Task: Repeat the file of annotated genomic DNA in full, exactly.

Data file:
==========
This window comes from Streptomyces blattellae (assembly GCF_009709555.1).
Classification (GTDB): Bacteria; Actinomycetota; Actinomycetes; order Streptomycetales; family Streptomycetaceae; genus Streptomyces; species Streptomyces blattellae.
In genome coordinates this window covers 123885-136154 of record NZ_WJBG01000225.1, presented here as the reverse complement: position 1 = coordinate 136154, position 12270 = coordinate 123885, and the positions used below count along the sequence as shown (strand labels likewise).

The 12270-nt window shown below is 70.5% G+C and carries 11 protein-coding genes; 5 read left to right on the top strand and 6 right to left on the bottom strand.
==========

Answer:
This window comes from Streptomyces blattellae (assembly GCF_009709555.1).
Classification (GTDB): Bacteria; Actinomycetota; Actinomycetes; order Streptomycetales; family Streptomycetaceae; genus Streptomyces; species Streptomyces blattellae.
In genome coordinates this window covers 123885-136154 of record NZ_WJBG01000225.1, presented here as the reverse complement: position 1 = coordinate 136154, position 12270 = coordinate 123885, and the positions used below count along the sequence as shown (strand labels likewise).

The 12270-nt window shown below is 70.5% G+C and carries 11 protein-coding genes; 5 read left to right on the top strand and 6 right to left on the bottom strand.